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Mrs Fox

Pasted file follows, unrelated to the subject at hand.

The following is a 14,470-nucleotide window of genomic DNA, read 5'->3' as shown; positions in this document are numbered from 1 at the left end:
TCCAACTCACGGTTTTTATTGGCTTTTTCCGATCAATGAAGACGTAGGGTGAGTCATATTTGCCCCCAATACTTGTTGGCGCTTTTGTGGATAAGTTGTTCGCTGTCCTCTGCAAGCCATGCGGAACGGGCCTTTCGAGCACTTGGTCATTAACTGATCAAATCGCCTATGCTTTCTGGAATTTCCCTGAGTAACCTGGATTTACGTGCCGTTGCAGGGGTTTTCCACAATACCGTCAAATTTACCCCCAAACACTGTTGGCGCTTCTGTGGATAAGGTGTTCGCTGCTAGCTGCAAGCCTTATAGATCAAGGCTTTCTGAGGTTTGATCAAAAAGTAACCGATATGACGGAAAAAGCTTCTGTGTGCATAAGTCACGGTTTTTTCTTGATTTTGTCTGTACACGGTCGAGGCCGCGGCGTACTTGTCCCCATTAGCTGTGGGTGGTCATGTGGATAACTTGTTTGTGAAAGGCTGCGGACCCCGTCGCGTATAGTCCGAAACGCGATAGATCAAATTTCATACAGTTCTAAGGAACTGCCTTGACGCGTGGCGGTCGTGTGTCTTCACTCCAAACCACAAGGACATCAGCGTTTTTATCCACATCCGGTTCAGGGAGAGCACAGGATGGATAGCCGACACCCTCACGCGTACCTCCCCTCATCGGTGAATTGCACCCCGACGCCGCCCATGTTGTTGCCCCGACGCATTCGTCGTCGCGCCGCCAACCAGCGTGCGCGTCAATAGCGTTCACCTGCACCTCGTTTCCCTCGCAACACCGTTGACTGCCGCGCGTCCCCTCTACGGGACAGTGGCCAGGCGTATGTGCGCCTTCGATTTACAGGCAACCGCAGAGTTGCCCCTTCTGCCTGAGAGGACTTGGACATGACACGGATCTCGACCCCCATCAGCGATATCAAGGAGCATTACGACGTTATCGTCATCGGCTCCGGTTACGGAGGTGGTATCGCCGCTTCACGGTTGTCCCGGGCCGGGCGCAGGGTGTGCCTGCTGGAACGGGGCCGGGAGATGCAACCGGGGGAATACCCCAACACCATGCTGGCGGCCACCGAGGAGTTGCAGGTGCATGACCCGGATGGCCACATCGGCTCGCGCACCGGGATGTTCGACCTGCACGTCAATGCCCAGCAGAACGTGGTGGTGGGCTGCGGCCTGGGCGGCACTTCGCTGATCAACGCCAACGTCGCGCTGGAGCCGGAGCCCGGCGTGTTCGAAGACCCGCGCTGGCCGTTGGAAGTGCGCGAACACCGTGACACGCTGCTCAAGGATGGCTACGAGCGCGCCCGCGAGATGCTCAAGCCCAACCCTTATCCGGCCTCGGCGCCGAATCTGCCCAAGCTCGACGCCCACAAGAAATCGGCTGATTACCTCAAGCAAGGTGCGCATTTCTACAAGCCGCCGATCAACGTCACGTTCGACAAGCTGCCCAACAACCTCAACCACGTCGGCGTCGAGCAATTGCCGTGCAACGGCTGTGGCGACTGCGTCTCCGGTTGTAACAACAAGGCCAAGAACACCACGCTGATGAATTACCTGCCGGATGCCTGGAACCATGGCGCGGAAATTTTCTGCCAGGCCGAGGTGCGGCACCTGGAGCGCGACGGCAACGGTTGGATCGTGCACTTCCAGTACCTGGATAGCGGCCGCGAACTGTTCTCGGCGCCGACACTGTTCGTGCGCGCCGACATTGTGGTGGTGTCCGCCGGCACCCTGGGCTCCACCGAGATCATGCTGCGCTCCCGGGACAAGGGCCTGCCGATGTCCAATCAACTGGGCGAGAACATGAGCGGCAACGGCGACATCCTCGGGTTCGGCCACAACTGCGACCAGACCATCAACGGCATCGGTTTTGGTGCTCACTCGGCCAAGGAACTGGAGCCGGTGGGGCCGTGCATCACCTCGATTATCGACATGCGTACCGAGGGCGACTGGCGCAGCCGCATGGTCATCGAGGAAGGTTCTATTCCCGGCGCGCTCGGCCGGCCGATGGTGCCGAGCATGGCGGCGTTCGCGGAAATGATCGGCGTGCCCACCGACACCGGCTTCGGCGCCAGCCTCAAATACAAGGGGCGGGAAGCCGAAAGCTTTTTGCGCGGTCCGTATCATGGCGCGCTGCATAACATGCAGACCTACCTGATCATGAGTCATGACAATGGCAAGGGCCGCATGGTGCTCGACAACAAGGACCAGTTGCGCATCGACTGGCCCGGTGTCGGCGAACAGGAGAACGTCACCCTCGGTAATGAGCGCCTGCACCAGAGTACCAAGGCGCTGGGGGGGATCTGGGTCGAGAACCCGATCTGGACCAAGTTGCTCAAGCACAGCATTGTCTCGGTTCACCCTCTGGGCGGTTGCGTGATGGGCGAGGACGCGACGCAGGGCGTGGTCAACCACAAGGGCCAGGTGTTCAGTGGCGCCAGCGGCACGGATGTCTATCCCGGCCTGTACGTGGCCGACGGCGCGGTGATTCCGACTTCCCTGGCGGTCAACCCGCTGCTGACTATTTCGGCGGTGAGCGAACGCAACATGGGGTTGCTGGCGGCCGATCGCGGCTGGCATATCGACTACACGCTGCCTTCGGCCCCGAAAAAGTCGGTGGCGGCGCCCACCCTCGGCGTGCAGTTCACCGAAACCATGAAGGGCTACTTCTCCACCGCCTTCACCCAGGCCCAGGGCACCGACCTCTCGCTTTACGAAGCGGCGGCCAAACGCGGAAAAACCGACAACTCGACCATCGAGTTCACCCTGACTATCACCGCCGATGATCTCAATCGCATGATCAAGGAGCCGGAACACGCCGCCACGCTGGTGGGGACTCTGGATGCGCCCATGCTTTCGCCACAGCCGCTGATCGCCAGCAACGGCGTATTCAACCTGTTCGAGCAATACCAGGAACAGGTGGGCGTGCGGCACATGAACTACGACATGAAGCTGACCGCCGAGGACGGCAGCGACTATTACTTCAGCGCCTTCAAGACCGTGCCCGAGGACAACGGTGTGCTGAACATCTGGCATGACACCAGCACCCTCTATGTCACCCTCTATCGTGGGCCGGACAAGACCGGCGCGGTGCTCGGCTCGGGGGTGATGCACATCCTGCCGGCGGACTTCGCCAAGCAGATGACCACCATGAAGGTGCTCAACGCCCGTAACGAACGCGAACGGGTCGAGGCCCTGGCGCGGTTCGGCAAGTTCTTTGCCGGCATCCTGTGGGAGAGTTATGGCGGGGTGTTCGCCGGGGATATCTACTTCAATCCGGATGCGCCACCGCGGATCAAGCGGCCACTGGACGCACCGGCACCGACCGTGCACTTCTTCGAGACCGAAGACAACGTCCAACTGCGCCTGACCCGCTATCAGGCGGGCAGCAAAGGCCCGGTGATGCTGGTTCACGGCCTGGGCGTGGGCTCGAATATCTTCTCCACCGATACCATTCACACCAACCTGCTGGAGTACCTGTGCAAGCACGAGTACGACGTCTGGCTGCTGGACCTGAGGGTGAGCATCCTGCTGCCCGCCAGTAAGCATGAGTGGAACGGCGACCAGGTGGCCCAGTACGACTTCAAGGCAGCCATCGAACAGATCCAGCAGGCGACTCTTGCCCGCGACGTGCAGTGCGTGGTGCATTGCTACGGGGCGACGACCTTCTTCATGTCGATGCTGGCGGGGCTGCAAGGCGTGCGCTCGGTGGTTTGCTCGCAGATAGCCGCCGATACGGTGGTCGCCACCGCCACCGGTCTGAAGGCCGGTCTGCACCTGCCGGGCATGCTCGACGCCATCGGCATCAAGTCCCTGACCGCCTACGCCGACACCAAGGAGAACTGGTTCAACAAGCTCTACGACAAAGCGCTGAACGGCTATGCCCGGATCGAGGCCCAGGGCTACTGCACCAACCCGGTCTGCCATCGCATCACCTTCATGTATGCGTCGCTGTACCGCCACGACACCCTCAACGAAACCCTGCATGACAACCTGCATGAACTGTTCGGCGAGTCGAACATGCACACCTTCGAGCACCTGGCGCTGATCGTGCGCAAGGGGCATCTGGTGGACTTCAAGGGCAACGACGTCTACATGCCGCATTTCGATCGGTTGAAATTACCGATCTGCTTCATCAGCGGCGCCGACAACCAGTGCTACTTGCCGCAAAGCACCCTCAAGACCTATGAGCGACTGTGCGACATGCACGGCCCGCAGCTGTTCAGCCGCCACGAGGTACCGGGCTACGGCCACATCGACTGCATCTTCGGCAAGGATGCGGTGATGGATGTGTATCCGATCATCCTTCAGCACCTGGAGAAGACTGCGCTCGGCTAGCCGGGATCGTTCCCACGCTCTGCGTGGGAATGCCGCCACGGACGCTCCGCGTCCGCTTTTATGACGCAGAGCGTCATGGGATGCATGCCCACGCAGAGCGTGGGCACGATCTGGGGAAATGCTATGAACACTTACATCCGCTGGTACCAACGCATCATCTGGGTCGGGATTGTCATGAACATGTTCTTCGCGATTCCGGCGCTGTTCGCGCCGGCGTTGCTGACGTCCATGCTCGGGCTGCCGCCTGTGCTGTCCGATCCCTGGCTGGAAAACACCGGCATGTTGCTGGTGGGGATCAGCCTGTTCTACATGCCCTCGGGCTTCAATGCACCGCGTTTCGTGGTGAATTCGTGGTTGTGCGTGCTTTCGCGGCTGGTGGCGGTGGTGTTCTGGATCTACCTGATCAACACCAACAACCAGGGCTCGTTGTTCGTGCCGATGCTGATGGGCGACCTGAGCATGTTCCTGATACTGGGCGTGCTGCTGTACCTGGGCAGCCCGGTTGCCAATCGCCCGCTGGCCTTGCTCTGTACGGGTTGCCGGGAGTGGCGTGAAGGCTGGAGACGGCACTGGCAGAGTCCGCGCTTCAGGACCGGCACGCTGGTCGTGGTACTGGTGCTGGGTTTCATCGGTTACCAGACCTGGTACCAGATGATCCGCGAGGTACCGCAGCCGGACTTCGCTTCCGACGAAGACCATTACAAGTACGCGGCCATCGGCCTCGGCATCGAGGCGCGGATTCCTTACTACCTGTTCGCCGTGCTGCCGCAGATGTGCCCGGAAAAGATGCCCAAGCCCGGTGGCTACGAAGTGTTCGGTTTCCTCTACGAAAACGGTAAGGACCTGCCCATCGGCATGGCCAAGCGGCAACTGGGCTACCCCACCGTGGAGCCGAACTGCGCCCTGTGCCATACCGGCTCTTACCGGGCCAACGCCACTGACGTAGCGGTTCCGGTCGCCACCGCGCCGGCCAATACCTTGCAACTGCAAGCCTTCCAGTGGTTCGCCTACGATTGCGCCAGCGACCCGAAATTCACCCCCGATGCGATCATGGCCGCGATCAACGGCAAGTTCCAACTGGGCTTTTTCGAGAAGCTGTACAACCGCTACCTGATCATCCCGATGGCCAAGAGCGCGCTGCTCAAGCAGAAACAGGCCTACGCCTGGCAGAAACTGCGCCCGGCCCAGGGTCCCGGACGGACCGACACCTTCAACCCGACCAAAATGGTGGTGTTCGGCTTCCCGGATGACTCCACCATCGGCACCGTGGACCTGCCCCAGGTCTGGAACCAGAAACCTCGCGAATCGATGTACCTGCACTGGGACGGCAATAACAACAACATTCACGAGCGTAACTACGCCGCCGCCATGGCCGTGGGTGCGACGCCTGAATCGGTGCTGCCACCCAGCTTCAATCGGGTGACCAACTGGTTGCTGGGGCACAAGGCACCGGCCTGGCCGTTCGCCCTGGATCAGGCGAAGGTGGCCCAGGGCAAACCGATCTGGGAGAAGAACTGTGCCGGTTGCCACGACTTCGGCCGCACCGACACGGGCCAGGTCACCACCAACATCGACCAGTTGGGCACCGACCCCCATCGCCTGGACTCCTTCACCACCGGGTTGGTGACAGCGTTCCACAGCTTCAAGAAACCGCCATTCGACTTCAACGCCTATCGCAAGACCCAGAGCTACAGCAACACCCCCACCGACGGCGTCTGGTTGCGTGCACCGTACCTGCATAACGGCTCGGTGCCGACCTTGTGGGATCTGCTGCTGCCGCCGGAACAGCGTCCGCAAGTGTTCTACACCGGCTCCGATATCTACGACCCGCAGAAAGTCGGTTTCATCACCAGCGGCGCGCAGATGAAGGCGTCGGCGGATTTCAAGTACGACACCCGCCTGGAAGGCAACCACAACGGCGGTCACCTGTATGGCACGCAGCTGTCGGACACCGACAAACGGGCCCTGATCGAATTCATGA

THERE was once a sly old fox with nine tails, who was very curious to know whether his wife was true to him: so he stretched himself out under a bench, and pretended to be as dead as a mouse. Then Mrs Fox went up into her own room and locked the door: but her maid, the cat, sat at the kitchen fire cooking; and soon after it became known that the old fox was dead, some one knocked at the door, saying, ‘Miss Pussy! Miss Pussy! how fare you today? Are you sleeping or watching the time away?’ Then the cat went and opened the door, and there stood a young fox; so she said to him, ‘No, no, Master Fox, I don’t sleep In the day, I’m making some capital white wine whey. Will your honour be pleased to dinner to stay?’ ‘No, I thank you,’ said the fox; ‘but how is poor Mrs Fox? ‘Then the cat answered, ‘She sits ill alone in her chamber up stairs, And bewails her misfortune with floods of tears: She weeps till her beautiful eyes are red; For, alas! alas! Mr Fox is dead.’ ‘Go to her,’ said the other, ‘and say that there is a young fox come, who wishes to marry her.’ Then up went the cat, - trippety trap, And knocked at the door; — tippety tap; ‘Is good Mrs Fox within?’ said she. ‘Alas! my dear, what want you with me?’ ‘There waits a suitor below at the gate.’ Then said Mrs Fox, ‘How looks he, my dear? is he tall and straight? Has he nine good tails? There must be nine, Or he never shall be a suitor of mine.’ ‘Ah!’ said the cat, ‘be has but one.’ ‘Then I will never have him,’ answered Mrs Fox. So the cat went down, and sent this suitor about his business. Soon after, some one else knocked at the door; it was another fox that had two tails, but he was not better welcomed than the first. After this came several others, till at last one came that had really nine tails just like the old fox. When the widow heard this, she jumped up and said, ‘Now, Pussy, my dear, open windows and doors, And bid all our friends at our wedding to meet; And as for that nasty old master of ours, Throw him out of the window, Puss, into the street.’ But when the wedding feast was all ready, up sprung the old gentleman on a sudden, and taking a club, drove the whole company, together with Mrs Fox, out of doors. * After some time, however, the old fox really died; and soon afterwards a wolf came to pay his respects, and knocked at the door. Wolf. ‘Good day, Mrs Cat, with your whiskers so trim, How comes it you’re sitting alone so prim? What’s that you are cooking so nicely, I pray?’ Cat. ‘O, that’s bread and milk for my dinner to-day. Will your worship be pleased to stay and dine, Or shall I fetch you a glass of wine?’ ‘No, I thank you: Mrs Fox is not at home, I suppose?’ Cat. ‘She sits all alone, Her griefs to bemoan; For, alas! alas! Mr Fox Is gone.’ Wolf. ‘Ah! dear Mrs Puss! that’s a loss Indeed: D’ye think she’d take me for a husband instead?’ Cat. ‘Indeed, Mr Wolf; I don’t know but she may If you’ll sit down a moment, I’ll step up and see.’ So she gave him a chair, and shaking her ears, She very obligingly tripped it up stairs. She knocked at the door with the rings on her toes, And said, ‘Mrs Fox, you’re within, I suppose?’ ‘O yes,’ said the widow, ‘pray come In, my dear, And tell me whose voice in the kitchen I hear.’ ‘It’s a wolf,’ said the cat,’ ‘with a nice smooth skin, Who was passing this way, and just stepped In To see (as old Mr Fox Is dead) If you like to take him for a husband Instead.’ ‘But,’ said Mrs Fox, ‘has he red feet and a sharp snout?’ ‘No,’ said the cat. ‘Then he won’t do for me.’ Soon after the wolf was sent about his business, there came a dog, then a goat, and after that a bear, a lion, and all the beasts, one after another. But they all wanted something that old Mr Fox had, and the cat was ordered to send them all away. At last came a young fox, and Mrs Fox said, ‘Has he four red feet and a sharp snout?’ ‘Yes,’ said the cat. ‘Then, Puss, make the parlour look clean and neat, And throw the old gentleman Into the street; A stupid old rascal! I’m glad that he’s dead, Now I’ve got such a charming young fox instead.’ So the wedding was held, and the merry bells rung, And the friends and relations they danced and they sung, And feasted and drank, I can’t tell how long.